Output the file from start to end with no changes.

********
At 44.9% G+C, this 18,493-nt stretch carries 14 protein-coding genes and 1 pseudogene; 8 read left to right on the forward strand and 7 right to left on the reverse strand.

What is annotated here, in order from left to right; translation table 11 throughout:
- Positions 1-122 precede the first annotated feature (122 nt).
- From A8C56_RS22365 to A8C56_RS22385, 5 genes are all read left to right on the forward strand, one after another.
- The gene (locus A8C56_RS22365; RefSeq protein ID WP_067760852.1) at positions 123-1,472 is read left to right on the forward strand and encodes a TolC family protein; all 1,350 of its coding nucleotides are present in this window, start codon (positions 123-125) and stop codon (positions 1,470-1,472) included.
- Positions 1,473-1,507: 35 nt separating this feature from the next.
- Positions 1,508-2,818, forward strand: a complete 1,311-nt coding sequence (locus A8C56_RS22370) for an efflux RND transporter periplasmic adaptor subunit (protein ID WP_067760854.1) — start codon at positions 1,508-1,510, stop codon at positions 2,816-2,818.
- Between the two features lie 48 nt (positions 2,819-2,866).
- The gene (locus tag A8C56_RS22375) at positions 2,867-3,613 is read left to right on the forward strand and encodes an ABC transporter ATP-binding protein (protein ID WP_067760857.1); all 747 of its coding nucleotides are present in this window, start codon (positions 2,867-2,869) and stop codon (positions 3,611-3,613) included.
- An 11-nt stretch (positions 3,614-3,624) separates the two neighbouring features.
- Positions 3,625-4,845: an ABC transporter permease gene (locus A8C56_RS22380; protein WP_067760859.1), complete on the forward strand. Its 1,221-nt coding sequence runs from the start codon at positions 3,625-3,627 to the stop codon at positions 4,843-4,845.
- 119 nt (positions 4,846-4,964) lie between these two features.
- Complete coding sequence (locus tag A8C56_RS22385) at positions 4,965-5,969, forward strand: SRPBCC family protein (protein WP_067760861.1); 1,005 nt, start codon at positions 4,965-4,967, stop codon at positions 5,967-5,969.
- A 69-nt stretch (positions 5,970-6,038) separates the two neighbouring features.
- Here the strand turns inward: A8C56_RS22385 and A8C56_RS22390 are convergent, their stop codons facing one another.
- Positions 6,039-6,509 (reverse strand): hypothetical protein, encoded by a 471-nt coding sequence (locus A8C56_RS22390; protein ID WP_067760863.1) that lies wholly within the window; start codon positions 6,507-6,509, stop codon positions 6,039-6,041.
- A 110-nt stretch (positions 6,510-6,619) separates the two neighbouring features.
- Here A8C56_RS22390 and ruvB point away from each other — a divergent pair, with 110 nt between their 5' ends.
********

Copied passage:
At 44.9% G+C, this 18,493-nt stretch carries 14 protein-coding genes and 1 pseudogene; 8 read left to right on the forward strand and 7 right to left on the reverse strand.

What is annotated here, in order from left to right; translation table 11 throughout:
- Positions 1-122 precede the first annotated feature (122 nt).
- From A8C56_RS22365 to A8C56_RS22385, 5 genes are all read left to right on the forward strand, one after another.
- The gene (locus A8C56_RS22365; RefSeq protein ID WP_067760852.1) at positions 123-1,472 is read left to right on the forward strand and encodes a TolC family protein; all 1,350 of its coding nucleotides are present in this window, start codon (positions 123-125) and stop codon (positions 1,470-1,472) included.
- Positions 1,473-1,507: 35 nt separating this feature from the next.
- Positions 1,508-2,818, forward strand: a complete 1,311-nt coding sequence (locus A8C56_RS22370) for an efflux RND transporter periplasmic adaptor subunit (protein ID WP_067760854.1) — start codon at positions 1,508-1,510, stop codon at positions 2,816-2,818.
- Between the two features lie 48 nt (positions 2,819-2,866).
- The gene (locus tag A8C56_RS22375) at positions 2,867-3,613 is read left to right on the forward strand and encodes an ABC transporter ATP-binding protein (protein ID WP_067760857.1); all 747 of its coding nucleotides are present in this window, start codon (positions 2,867-2,869) and stop codon (positions 3,611-3,613) included.
- An 11-nt stretch (positions 3,614-3,624) separates the two neighbouring features.
- Positions 3,625-4,845: an ABC transporter permease gene (locus A8C56_RS22380; protein WP_067760859.1), complete on the forward strand. Its 1,221-nt coding sequence runs from the start codon at positions 3,625-3,627 to the stop codon at positions 4,843-4,845.
- 119 nt (positions 4,846-4,964) lie between these two features.
- Complete coding sequence (locus tag A8C56_RS22385) at positions 4,965-5,969, forward strand: SRPBCC family protein (protein WP_067760861.1); 1,005 nt, start codon at positions 4,965-4,967, stop codon at positions 5,967-5,969.
- A 69-nt stretch (positions 5,970-6,038) separates the two neighbouring features.
- Here the strand turns inward: A8C56_RS22385 and A8C56_RS22390 are convergent, their stop codons facing one another.
- Positions 6,039-6,509 (reverse strand): hypothetical protein, encoded by a 471-nt coding sequence (locus A8C56_RS22390; protein ID WP_067760863.1) that lies wholly within the window; start codon positions 6,507-6,509, stop codon positions 6,039-6,041.
- A 110-nt stretch (positions 6,510-6,619) separates the two neighbouring features.
- Here A8C56_RS22390 and ruvB point away from each other — a divergent pair, with 110 nt between their 5' ends.